GLEN ST. MARY, Fla. – Two children were seriously injured in an all-terrain vehicle crash Tuesday evening in Baker County, the Florida Highway Patrol said.
The crash was reported shortly after 7:30 p.m. on Reid Stafford Road, just west of the intersection of Mazie Lane.
Troopers said a 14-year-old Glen St. Mary girl was driving a 2019 Polaris ATV and lost control, causing the vehicle to overturn.
According to the Highway Patrol, both the driver and a 9-year-old passenger suffered serious injuries. Troopers said the 9-year-old Glen St. Mary girl was airlifted to UF Health hospital in Jacksonville.
The other passenger, an 11-year-old Macclenny girl, was not injured, troopers said.
According to the Florida Department of Highway Safety and Motor Vehicles, anyone driving an ATV under the age of 16 needs to be supervised by an adult and needs to complete a safety course. ATVs are titled but not registered and not required to be insured. The agency also says approved safety helmets and eye protection are also required for those younger than 16 years old.
According to a Highway Patrol news release, none of the three girls were wearing a helmet.
People who live in the area of Tuesday night’s crash told News4Jax that they have serious concerns about children driving ATVs.
“It’ll happen again,” said one resident. “Because these kids are allowed to climb on their four-wheelers underage, four at a time. They’re allowed to run up and down this road.”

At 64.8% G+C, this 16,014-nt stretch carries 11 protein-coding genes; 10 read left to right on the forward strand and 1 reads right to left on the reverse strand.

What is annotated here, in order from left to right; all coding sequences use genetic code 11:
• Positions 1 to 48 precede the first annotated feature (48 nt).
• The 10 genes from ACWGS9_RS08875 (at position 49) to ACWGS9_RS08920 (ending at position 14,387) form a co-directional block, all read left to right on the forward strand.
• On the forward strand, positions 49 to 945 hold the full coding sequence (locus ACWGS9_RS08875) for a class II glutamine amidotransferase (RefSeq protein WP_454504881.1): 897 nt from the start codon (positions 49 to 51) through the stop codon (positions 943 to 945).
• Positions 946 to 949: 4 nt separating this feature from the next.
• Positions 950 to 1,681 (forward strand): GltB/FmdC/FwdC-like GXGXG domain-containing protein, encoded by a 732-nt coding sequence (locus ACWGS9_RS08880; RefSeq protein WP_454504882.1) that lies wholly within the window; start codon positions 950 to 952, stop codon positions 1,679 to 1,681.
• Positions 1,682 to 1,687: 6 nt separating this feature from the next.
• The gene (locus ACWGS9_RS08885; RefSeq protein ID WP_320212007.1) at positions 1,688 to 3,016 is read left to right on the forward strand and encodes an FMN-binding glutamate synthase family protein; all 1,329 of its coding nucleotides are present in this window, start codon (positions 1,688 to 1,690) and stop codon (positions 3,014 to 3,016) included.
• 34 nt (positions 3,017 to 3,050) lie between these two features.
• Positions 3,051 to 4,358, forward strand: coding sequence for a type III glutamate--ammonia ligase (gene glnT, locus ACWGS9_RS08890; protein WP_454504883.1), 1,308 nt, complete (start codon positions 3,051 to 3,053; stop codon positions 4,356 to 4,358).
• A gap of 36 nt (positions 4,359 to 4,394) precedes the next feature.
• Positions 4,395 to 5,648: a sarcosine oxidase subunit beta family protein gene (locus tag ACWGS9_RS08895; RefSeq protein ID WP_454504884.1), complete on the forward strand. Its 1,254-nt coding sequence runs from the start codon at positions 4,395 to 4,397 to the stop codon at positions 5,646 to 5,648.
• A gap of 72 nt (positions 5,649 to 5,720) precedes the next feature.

“There’s people that haul butt down this road. They don’t stop. They don’t heed,” said Dawn Evans, who lives in the area. “And God forbid a baby or anyone coming with a smaller vehicle around that corner especially. They’ll just knock them off the road.”
The road where the crash happened is partially dirt and partially paved gravel.
“The way people drive down here, the four-wheelers, the condition of this road, it does not surprise me,” said Randy Tate, who lives in the area.
News4Jax crime and safety expert Ken Jefferson says the primary role of enforcing ATV rules really lies with parents, as law enforcement officers in rural areas often don’t have the time to monitor them.
“Law enforcement, generally, will respond to this -- one, if they see it happening, two, if they’re called. They’re not actively in traffic looking for ATV drivers,” Jefferson said. “Unfortunately, if they respond to an ATV incident, it’s about a crash.”